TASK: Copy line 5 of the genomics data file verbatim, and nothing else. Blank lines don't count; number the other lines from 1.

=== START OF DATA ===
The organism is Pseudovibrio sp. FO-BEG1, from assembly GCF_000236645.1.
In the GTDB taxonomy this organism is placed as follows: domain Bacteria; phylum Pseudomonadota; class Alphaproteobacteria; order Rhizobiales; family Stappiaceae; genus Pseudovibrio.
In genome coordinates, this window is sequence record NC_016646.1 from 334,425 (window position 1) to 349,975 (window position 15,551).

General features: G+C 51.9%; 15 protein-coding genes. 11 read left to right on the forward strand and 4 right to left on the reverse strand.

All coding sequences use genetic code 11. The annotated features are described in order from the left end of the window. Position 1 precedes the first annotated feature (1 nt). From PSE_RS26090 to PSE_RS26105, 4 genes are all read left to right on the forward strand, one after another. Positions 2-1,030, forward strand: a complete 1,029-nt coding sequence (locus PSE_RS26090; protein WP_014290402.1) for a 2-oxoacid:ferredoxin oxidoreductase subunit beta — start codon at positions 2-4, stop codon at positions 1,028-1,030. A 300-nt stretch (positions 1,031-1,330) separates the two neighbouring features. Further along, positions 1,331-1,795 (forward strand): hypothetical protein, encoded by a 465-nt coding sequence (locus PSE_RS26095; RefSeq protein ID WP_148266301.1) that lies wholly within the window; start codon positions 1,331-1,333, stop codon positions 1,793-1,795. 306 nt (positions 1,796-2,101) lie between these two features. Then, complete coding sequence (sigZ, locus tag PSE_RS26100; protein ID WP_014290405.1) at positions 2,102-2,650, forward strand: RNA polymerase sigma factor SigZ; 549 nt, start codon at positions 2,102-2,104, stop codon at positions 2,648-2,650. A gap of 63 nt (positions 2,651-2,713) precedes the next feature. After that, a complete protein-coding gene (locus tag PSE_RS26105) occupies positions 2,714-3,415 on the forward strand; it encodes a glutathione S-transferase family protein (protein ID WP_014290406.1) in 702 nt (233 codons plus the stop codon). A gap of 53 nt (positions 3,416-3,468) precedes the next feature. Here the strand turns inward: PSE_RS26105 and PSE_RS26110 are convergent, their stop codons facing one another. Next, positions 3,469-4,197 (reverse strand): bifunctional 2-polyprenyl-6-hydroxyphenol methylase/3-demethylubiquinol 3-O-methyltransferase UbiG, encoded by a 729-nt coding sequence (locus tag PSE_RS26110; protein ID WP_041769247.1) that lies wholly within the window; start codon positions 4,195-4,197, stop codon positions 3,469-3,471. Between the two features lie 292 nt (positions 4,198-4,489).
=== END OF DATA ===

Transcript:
All coding sequences use genetic code 11. The annotated features are described in order from the left end of the window. Position 1 precedes the first annotated feature (1 nt). From PSE_RS26090 to PSE_RS26105, 4 genes are all read left to right on the forward strand, one after another. Positions 2-1,030, forward strand: a complete 1,029-nt coding sequence (locus PSE_RS26090; protein WP_014290402.1) for a 2-oxoacid:ferredoxin oxidoreductase subunit beta — start codon at positions 2-4, stop codon at positions 1,028-1,030. A 300-nt stretch (positions 1,031-1,330) separates the two neighbouring features. Further along, positions 1,331-1,795 (forward strand): hypothetical protein, encoded by a 465-nt coding sequence (locus PSE_RS26095; RefSeq protein ID WP_148266301.1) that lies wholly within the window; start codon positions 1,331-1,333, stop codon positions 1,793-1,795. 306 nt (positions 1,796-2,101) lie between these two features. Then, complete coding sequence (sigZ, locus tag PSE_RS26100; protein ID WP_014290405.1) at positions 2,102-2,650, forward strand: RNA polymerase sigma factor SigZ; 549 nt, start codon at positions 2,102-2,104, stop codon at positions 2,648-2,650. A gap of 63 nt (positions 2,651-2,713) precedes the next feature. After that, a complete protein-coding gene (locus tag PSE_RS26105) occupies positions 2,714-3,415 on the forward strand; it encodes a glutathione S-transferase family protein (protein ID WP_014290406.1) in 702 nt (233 codons plus the stop codon). A gap of 53 nt (positions 3,416-3,468) precedes the next feature. Here the strand turns inward: PSE_RS26105 and PSE_RS26110 are convergent, their stop codons facing one another. Next, positions 3,469-4,197 (reverse strand): bifunctional 2-polyprenyl-6-hydroxyphenol methylase/3-demethylubiquinol 3-O-methyltransferase UbiG, encoded by a 729-nt coding sequence (locus tag PSE_RS26110; protein ID WP_041769247.1) that lies wholly within the window; start codon positions 4,195-4,197, stop codon positions 3,469-3,471. Between the two features lie 292 nt (positions 4,198-4,489).